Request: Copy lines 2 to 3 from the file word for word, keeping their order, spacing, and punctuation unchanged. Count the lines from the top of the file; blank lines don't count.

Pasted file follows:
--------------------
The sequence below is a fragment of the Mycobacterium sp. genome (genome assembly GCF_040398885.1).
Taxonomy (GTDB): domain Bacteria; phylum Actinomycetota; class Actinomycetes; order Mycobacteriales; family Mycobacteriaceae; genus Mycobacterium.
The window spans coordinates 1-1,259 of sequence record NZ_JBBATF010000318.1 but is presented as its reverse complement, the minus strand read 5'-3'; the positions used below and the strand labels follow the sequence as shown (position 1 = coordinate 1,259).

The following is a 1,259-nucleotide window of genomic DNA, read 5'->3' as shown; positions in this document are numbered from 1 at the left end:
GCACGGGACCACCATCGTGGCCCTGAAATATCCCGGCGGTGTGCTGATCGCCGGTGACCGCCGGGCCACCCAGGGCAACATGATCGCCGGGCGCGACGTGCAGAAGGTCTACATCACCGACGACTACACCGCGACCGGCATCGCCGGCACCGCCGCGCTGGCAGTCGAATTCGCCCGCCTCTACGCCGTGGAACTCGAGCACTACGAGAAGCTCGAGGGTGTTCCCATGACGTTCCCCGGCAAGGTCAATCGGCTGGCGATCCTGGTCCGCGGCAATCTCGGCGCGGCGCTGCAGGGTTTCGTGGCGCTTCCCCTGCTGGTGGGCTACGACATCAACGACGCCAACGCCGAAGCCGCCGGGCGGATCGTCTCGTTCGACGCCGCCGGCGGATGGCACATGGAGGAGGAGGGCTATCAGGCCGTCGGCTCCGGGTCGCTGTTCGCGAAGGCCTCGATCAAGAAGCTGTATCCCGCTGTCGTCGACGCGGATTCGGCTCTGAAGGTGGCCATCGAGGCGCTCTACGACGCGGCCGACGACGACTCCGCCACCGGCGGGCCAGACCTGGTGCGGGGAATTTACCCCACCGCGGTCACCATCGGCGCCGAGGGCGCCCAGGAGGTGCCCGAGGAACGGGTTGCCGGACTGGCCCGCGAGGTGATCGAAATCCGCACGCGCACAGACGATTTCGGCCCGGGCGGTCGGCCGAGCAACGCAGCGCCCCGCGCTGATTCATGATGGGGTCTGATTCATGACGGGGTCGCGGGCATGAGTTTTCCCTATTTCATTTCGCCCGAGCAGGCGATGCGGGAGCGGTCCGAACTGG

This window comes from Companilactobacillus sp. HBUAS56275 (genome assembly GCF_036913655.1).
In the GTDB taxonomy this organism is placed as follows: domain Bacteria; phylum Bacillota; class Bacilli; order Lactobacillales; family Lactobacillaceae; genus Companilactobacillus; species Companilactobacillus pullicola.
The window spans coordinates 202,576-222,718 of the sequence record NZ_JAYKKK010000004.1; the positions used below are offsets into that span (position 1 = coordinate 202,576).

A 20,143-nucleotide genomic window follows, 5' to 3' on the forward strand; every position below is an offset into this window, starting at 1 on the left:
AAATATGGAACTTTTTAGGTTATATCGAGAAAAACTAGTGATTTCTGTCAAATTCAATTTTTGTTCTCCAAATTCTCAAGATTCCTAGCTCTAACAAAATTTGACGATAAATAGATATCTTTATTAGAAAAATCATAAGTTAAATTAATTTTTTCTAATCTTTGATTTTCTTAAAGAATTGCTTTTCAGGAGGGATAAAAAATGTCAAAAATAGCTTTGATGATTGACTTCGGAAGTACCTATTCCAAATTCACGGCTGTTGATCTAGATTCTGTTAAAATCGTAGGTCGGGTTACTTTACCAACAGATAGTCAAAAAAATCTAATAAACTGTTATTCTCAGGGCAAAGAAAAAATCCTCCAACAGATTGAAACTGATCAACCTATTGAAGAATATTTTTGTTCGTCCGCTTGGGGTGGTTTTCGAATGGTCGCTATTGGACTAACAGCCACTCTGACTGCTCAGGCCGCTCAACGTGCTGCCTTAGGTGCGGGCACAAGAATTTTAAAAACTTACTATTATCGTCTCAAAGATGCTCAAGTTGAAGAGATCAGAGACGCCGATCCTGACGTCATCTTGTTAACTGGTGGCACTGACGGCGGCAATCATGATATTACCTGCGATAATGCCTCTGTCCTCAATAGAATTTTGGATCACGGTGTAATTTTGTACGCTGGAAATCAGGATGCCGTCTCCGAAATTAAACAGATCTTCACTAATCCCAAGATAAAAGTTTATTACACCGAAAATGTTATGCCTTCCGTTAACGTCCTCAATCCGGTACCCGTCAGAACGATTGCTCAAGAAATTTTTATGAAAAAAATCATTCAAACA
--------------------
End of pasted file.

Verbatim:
Taxonomy (GTDB): domain Bacteria; phylum Actinomycetota; class Actinomycetes; order Mycobacteriales; family Mycobacteriaceae; genus Mycobacterium.
The window spans coordinates 1-1,259 of sequence record NZ_JBBATF010000318.1 but is presented as its reverse complement, the minus strand read 5'-3'; the positions used below and the strand labels follow the sequence as shown (position 1 = coordinate 1,259).